One advantage delaying retirement till March is giving me: The opportunity to "practice" being financially retired. My retirement income is in place, and arriving on schedule. I'm spending these three months living on only those funds. My paychecks from my employment are going directly to savings, and I'm pretending I don't have that coming in. I'm forcing myself to work only with my retirement income. It's working really well, surprisingly. I think when it all happens for real, I'm going to be fine. I like when a plan comes together. :)

Retirement is already shaping up to be a busy time for me. My "honeydo" list is a mile long, and seems to be growing by the day. Spouse has to work another few years, so I should be able to get things done around home without a lot of interruptions. We'll see how that goes. And it won't all be about working - I've got a half-dozen short trip getaways planned for us this year, and a three week trip to Hawaii this Summer. I may have to go back to work just to get some rest! :)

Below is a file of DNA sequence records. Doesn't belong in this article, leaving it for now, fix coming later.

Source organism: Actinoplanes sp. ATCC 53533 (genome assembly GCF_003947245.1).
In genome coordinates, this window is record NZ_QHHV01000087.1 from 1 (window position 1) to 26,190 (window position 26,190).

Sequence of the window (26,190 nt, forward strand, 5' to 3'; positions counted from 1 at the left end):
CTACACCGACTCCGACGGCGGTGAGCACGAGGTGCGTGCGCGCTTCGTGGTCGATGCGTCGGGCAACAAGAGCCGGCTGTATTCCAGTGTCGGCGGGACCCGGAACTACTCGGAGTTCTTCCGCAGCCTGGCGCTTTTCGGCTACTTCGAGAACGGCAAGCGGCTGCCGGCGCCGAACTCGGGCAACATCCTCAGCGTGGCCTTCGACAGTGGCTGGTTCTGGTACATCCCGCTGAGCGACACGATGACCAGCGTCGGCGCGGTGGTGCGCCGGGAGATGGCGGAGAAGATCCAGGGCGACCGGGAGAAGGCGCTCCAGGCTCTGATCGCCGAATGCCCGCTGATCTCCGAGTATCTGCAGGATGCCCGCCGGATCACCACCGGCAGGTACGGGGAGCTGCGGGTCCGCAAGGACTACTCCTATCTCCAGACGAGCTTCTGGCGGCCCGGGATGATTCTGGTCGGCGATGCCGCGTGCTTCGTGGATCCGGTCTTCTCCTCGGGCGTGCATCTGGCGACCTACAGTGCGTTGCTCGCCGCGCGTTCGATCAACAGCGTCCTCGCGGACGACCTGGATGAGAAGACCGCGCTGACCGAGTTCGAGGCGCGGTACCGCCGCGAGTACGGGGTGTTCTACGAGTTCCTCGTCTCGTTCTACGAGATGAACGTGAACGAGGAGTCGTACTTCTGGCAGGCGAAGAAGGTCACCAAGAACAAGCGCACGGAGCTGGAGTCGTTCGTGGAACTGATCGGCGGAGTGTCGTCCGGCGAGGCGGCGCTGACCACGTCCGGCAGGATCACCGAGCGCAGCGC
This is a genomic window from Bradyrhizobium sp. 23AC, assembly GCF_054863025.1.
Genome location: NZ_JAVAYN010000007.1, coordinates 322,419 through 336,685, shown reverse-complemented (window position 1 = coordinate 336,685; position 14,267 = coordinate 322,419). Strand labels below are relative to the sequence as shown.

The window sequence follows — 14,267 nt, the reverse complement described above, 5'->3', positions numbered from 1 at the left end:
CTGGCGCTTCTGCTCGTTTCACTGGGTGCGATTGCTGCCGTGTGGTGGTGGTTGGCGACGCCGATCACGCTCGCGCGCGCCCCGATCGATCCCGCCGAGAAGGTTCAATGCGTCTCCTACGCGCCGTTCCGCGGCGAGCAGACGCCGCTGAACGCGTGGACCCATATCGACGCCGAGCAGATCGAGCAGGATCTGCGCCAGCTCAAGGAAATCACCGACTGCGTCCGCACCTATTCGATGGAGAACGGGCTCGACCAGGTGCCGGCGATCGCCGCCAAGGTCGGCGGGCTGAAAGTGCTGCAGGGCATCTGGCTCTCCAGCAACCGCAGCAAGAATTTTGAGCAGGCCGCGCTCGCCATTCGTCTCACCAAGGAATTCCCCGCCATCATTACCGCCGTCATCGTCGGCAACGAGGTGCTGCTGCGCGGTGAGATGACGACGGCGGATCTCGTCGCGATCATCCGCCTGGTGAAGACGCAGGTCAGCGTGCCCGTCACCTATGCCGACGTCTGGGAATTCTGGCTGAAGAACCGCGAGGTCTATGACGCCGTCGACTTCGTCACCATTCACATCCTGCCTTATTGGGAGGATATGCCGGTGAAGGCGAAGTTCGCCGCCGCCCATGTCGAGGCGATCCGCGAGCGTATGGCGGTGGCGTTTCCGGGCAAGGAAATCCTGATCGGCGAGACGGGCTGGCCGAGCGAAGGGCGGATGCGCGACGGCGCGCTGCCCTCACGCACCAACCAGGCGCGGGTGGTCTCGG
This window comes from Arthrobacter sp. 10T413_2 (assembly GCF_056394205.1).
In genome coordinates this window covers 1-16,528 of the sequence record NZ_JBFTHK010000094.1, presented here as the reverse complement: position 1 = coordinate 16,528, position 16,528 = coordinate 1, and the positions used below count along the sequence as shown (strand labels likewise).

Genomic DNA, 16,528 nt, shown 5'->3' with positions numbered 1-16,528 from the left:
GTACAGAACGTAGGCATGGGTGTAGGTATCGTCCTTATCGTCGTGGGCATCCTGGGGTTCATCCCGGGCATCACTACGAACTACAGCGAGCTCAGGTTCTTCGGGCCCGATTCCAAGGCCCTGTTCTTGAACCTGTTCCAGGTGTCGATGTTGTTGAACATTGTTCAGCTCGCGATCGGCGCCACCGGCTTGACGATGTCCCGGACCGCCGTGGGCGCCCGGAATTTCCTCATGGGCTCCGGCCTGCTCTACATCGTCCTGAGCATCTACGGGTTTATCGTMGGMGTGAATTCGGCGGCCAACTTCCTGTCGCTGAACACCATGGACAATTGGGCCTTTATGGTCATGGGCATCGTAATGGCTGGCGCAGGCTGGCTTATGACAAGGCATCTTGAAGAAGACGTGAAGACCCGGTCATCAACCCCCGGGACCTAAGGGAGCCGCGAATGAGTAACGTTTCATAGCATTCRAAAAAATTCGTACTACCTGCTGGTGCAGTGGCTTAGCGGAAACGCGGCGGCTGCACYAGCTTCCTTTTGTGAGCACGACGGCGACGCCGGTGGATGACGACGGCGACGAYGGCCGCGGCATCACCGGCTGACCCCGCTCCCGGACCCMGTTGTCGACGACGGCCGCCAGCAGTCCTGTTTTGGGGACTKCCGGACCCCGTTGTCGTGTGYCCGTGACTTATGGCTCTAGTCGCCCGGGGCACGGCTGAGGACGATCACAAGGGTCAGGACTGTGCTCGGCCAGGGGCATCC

For those of you who have already retired: How long did it take for you to make the transition (or did you?) from getting up early every day to get ready for work? After a lifetime of getting up at the crack of dark to go to work, I'm not sure how it will be not having to answer to the alarm clock. ;)

Dave
Congrats! Well-deserved! I have 22.7 more years!
 

DaveNV

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Congratulations! No transition for me. Was all smiles the day I retired and am still happy I did retire early. I loved working, I just love not working more.

That's kind of how I'm approaching things. I do like my work, but I have things I want to do away from there. The joke I've been telling everyone is that "work is getting in the way of my time off." :)